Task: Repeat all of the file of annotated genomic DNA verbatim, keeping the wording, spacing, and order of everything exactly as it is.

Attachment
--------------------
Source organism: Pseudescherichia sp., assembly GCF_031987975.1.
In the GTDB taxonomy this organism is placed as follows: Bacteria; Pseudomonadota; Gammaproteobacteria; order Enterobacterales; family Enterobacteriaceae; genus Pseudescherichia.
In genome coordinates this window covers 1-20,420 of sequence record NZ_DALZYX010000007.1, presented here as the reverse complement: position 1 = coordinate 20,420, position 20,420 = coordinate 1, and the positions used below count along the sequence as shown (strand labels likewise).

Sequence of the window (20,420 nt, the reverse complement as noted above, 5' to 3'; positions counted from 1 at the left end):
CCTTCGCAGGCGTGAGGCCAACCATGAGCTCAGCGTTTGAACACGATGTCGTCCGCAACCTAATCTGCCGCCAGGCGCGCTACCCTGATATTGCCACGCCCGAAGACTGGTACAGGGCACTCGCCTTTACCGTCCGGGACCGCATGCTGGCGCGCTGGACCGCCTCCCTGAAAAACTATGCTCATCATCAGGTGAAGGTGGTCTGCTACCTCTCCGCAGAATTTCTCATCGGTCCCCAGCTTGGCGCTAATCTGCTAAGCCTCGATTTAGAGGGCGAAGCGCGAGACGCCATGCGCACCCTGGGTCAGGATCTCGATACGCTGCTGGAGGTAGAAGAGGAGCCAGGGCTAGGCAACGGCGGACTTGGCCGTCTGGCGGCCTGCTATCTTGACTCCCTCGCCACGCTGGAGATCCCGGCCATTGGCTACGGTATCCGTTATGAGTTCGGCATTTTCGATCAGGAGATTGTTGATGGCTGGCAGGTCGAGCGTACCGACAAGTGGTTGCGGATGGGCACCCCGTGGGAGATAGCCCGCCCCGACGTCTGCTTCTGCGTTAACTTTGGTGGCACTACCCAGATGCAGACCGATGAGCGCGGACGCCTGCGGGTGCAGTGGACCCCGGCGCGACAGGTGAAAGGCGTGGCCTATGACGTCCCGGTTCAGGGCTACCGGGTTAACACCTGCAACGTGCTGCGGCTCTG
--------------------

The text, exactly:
Source organism: Pseudescherichia sp., assembly GCF_031987975.1.
In the GTDB taxonomy this organism is placed as follows: Bacteria; Pseudomonadota; Gammaproteobacteria; order Enterobacterales; family Enterobacteriaceae; genus Pseudescherichia.
In genome coordinates this window covers 1-20,420 of sequence record NZ_DALZYX010000007.1, presented here as the reverse complement: position 1 = coordinate 20,420, position 20,420 = coordinate 1, and the positions used below count along the sequence as shown (strand labels likewise).

Sequence of the window (20,420 nt, the reverse complement as noted above, 5' to 3'; positions counted from 1 at the left end):
CCTTCGCAGGCGTGAGGCCAACCATGAGCTCAGCGTTTGAACACGATGTCGTCCGCAACCTAATCTGCCGCCAGGCGCGCTACCCTGATATTGCCACGCCCGAAGACTGGTACAGGGCACTCGCCTTTACCGTCCGGGACCGCATGCTGGCGCGCTGGACCGCCTCCCTGAAAAACTATGCTCATCATCAGGTGAAGGTGGTCTGCTACCTCTCCGCAGAATTTCTCATCGGTCCCCAGCTTGGCGCTAATCTGCTAAGCCTCGATTTAGAGGGCGAAGCGCGAGACGCCATGCGCACCCTGGGTCAGGATCTCGATACGCTGCTGGAGGTAGAAGAGGAGCCAGGGCTAGGCAACGGCGGACTTGGCCGTCTGGCGGCCTGCTATCTTGACTCCCTCGCCACGCTGGAGATCCCGGCCATTGGCTACGGTATCCGTTATGAGTTCGGCATTTTCGATCAGGAGATTGTTGATGGCTGGCAGGTCGAGCGTACCGACAAGTGGTTGCGGATGGGCACCCCGTGGGAGATAGCCCGCCCCGACGTCTGCTTCTGCGTTAACTTTGGTGGCACTACCCAGATGCAGACCGATGAGCGCGGACGCCTGCGGGTGCAGTGGACCCCGGCGCGACAGGTGAAAGGCGTGGCCTATGACGTCCCGGTTCAGGGCTACCGGGTTAACACCTGCAACGTGCTGCGGCTCTG